The least unequal metro areas are even more focused on the Germanic belt that stretches across the Midwest to far west, with Minneapolis, Kansas City, Salt Lake, Seattle and Portland, Sacramento Las Vegas and Riverside-San Bernardino, plus some in the Atlantic states, including Rochester, Raleigh, Richmond  and the government dependent Washington DC and Virginia Beach-Norfolk. Salt Lake, influenced both by Mormonism and a moderately Scandinavian population, is the least unequal followed by Virginia Beach and Minneapolis.  Overall, with the exception of the Washington DC area,  the least  unequal metro areas tend to have the lowest shares of minority populations. Less unequal metros also tend to retain strong middle class industries, whether it’s Boeing in the Seattle area or the burgeoning tech and manufacturing industries found in places like the Salt Lake region.

Highly unequal and less unequal may appear together on the map, suggesting lesser suburban or satellite inequality. Generally speaking, suburbanized, less dense (and often less globalized) areas tend to be more equal. We can see this in the difference between Los Angeles and Riverside-San Bernardino,    San Francisco as opposed to Sacramento, Boston vs. Providence, and Washington DC vs. Baltimore. Washington is especially interesting, as the city is extremely unequal, the wider metro area (more homogenous middle class suburbs) far less so. This is even more telling if we look at a more local geographic scale, with central cities marked by the juxtaposition of the very rich and very poor, while suburban cities tend to be dominated by similar middle class folks.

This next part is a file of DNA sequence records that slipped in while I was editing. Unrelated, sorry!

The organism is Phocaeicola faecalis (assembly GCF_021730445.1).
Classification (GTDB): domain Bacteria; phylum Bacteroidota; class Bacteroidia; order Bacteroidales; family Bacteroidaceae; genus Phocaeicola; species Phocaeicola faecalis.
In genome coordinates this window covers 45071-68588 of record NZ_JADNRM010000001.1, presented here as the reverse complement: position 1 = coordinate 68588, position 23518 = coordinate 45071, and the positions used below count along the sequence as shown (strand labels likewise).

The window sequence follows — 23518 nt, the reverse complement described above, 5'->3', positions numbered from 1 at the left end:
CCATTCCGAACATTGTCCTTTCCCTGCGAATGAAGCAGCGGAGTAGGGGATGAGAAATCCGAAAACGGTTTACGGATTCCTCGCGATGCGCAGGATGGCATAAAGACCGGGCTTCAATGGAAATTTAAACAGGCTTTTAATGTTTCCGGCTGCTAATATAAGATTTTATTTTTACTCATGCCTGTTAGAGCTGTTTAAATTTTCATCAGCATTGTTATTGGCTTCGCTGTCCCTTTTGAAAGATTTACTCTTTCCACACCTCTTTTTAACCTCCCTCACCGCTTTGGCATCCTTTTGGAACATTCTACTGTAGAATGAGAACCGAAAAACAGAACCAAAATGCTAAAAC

Among metro areas under 1 million the most unequal is Bridgeport-Stamford, CT  ( those wealthy suburbanites next to historic industrial cities), while the least unequal are Ogden, UT, Appleton, WI, York, PA and Fairbanks, AK.

Inequality in selected cities

The most unequal cities (over 100,000) are all southern (Atlanta, #1, New Orleans, Washington, Miami, Gainesville, Ft. Lauderdale, Dallas and Baton Rouge), all except for mighty New York City. Race and ethnicity matter, as does the composition of the local economy. 

The least unequal  cities are all suburban or satellite, except for Port St. Lucie (military and space), such as of Chicago (Elgin), Kansas City (Olathe), Salt Lake (West Valley, West Jordan), Sacramento (Elk Grove), Los Angeles (Norwalk), Phoenix (Gilbert) , Denver (Thornton) and North Las Vegas.


Inequality in distributions of income are high and have become higher in recent years in the United States. But there remains fascinating geographic variation, resulting from abiding racial differences, variation in industrial structure and class homogeneity, and in geographic situation, regionally and locally. This helps both to explain some of the drivers of inequality, but also the complexities of finding ways to alleviate it.

Richard Morrill is Professor Emeritus of Geography and Environmental Studies, University of Washington. His research interests include: political geography (voting behavior, redistricting, local governance), population/demography/settlement/migration, urban geography and planning, urban transportation (i.e., old fashioned generalist).